Our chambered tomb at Swandro is, like most of Orkney's chambered tombs, only built on one level. Not far from Swandro there is however a very unusual two storey tomb at Taversoe Tuick, which was reused in the Bronze Age. The Bronze Age aspects tend to get overlooked, but the following discussion is extracted with permission from a recent PhD thesis (for the full thesis see: https://www.era.lib.ed.ac.uk/handle/1842/28679) References are at the bottom and most of the papers can be freely downloaded at the links given there.
Taversoe Tuick, Rousay is a two storied Neolithic tomb that was first excavated by the landowner after its chance discovery in 1898, and then re-excavated in 1937 preparatory to its consolidation for public display (Grant 1939; Reynolds 1985; Turner 1903). The lower chamber is partly rock-cut into the hillside and has its own entrance; the slab roof of the lower chamber partly supports the upper.
The 1898 excavation found crouched burials and Unstan Ware Neolithic pottery in the lower chamber; the inhumations are now lost (ibid; Davidson & Henshall 1989, 163). The lower passageway is partially blocked by a large stone 0.30m high, which is bonded into the side walls forming a low threshold; between the external entrance to the lower passageway and this threshold stone were found at least two cremations under inverted urns; on the inner (chamber) side of this stone three further heaps of unburnt human bone were identified.
Unfortunately all of these deposits are also now lost (Davidson & Henshall 1989, 161-63; Reynolds 1985, 122; Turner 1903, 77).
The upper chamber contained three cists set c.30cm above its floor on a layer of earth, each containing cremations, probably within clay urns (Reynolds 1985; Turner 1903). Portions of these cremations survive and have been dated to 2130 – 1740 cal BC (Sheridan 2003). The entrance passageway to the upper chamber was blocked at the time of its discovery; when this blocking was removed 35 stone disc beads and a pumice ‘pendant’ were found near the outer end of the passageway c.0.30m above the floor (Grant 1939, plate LXVI). These disc beads find parallels in the Early Bronze Age.
It is thus clear, despite the subsequent attrition of the record, that there was major Bronze Age activity at Taversoe Tuick. What appears to have been overlooked in Grant’s (1939) excavation report is the full extent of the remodelling that is described there. Grant noted a spread of cairn material outside the walls of the upper chamber and that:
A curious alley, clear of stones, and roughly bordered with boulders (not building slabs) leads though the stony area to the cairn’s wall (ibid, 158).
This ‘curious alley’ shows very clearly in the excavation photographs, as does the cairn material (ibid, plates LXIII & LXIV). The cairn material was subsequently ignored: Grant appears to have considered it as nothing more than a natural collapse of the tomb. It appears from the photographs and plans (ibid) however that major remodelling took place at Taversoe Tuick during the Early Bronze Age, including:
Partial filling of the upper chamber during its use, or intentional backfilling later at the end of its primary use, with a layer of earth.
Secondary construction of cists inside the upper chamber 2130 – 1740 cal BC.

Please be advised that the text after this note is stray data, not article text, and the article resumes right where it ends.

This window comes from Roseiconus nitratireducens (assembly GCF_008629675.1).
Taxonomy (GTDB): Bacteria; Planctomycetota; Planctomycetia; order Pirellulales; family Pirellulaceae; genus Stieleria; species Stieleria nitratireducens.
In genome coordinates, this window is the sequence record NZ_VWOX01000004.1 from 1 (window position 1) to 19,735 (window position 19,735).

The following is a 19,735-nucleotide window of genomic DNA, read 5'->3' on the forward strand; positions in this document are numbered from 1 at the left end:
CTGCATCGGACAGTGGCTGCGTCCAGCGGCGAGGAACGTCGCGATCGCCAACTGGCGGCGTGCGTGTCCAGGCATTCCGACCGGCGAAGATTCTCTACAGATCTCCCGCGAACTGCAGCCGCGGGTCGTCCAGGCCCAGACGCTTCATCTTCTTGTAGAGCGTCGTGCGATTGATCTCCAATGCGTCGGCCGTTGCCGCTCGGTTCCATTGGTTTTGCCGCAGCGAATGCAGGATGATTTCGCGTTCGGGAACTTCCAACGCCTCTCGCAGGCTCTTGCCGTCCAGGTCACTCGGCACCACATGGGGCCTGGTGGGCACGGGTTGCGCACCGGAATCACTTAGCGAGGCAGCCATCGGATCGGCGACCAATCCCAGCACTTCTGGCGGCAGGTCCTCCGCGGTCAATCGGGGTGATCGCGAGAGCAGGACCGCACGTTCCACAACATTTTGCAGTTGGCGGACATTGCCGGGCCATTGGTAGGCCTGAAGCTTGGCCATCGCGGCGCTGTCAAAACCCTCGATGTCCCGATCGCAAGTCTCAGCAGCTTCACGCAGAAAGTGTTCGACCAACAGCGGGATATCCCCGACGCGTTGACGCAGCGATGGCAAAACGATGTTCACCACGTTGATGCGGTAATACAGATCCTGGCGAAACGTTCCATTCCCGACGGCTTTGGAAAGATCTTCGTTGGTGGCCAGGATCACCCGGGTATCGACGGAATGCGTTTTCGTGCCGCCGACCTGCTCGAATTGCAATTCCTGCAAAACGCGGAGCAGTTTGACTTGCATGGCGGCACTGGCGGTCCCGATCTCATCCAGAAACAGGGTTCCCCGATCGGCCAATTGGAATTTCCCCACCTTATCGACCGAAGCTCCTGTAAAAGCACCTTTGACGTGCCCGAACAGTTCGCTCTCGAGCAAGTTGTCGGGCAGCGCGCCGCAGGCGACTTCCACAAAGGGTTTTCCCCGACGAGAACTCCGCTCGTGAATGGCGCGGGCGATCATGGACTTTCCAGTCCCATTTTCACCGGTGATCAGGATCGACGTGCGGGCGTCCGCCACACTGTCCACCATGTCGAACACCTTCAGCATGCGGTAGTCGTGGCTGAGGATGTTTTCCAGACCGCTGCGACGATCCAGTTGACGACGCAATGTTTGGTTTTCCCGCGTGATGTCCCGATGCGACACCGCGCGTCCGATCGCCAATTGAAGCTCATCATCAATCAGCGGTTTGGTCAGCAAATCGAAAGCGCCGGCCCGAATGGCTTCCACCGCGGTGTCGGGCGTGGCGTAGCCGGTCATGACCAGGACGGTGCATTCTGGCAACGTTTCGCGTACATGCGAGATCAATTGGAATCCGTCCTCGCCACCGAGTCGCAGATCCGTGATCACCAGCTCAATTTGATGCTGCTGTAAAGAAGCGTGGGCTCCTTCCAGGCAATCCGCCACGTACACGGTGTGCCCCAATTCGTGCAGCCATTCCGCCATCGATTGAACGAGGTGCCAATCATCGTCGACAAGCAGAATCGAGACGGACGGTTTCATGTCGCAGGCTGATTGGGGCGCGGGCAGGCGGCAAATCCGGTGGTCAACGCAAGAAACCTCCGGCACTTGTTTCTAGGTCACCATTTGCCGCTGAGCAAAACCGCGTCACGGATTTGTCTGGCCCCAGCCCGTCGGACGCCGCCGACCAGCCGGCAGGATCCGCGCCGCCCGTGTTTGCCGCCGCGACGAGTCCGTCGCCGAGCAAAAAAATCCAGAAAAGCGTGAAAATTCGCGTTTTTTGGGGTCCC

Blocking of upper passageway and deposition of the discs beads and pumice pendant.
Destruction and levelling of the upper chamber sealing the cists.
Remodelling of cairn material into a kerb (?) barrow.
Insertion of cremations under inverted urns in the outer part of the lower passageway.
Taversoe Tuick thus underwent complete modification from Neolithic chambered tomb to Bronze Age burial place in the late 3rd/early 2nd millennium cal BC, and it appears likely that its upper chamber was still accessible until this date; and the lower chamber passage at least.
The threshold stone in the lower passageway, built as part of the original passageway construction, may have been part of a barrier to prevent e.g. animal ingress into the lower chamber during its primary use in the Neolithic. (There was no evidence for gnaw marks on the human bones at Isbister (Lawrence 2006) implying a barrier to prevent at least canine access to the tomb).
The outer entrance to the lower passageway was subsequently covered by accumulated overburden but it is clear from the original description (Reynolds 1985; Turner 1903, 76-7) that the passageway itself had not been filled in; both the heaps of unburnt bone and the inverted cremation urns in the lower passageway were clearly visible when the tomb was first opened. The unburnt bone may have been a post-Neolithic addition to the tomb, as were the cremations; absolute dating has been rendered impossible by their loss. It appears then that the lower passageway, remaining accessible, was in effect functionally akin to a reusable cist during (probably) the Early Bronze Age.
Davidson, J L & Henshall, A S 1989 The Chambered Cairns of Orkney, Edinburgh: Edinburgh University Press
Grant, W G 1939 Excavations on behalf of H.M. Office of Works at Taiverso Tuick, Trumland, Rousay, Proceedings of the Society of Antiquaries of Scotland 73, 155 – 66
Lawrence, D 2006 Neolithic mortuary practice in Orkney Proceedings of the Society of Antiquaries of Scotland 136, 47 – 60
Reynolds, D M 1985 ‘How we found a tumulus’ a story of the Orkney Islands – the Journal of Lady Burroughs, Proceedings of the Society of Antiquaries of Scotland 115, 115 – 125
Sheridan, A 2003 The National Museums of Scotland Radiocarbon Dating Programmes: Results obtained during 2002/3 Discovery and Excavation in Scotland New Series Vol 4, Council for Scottish Archaeology, 167 – 9
Turner, W 1903 An Account of a Chambered Cairn and Cremation Cists at Taversoe Tuick, near Trumland House, in the Island of Rousay, Orkney, excavated by Lieutenant-General Traill Burroughs, C. B. of Rousay, in 1898, Proceedings of the Society of Antiquaries of Scotland 37, 73 – 82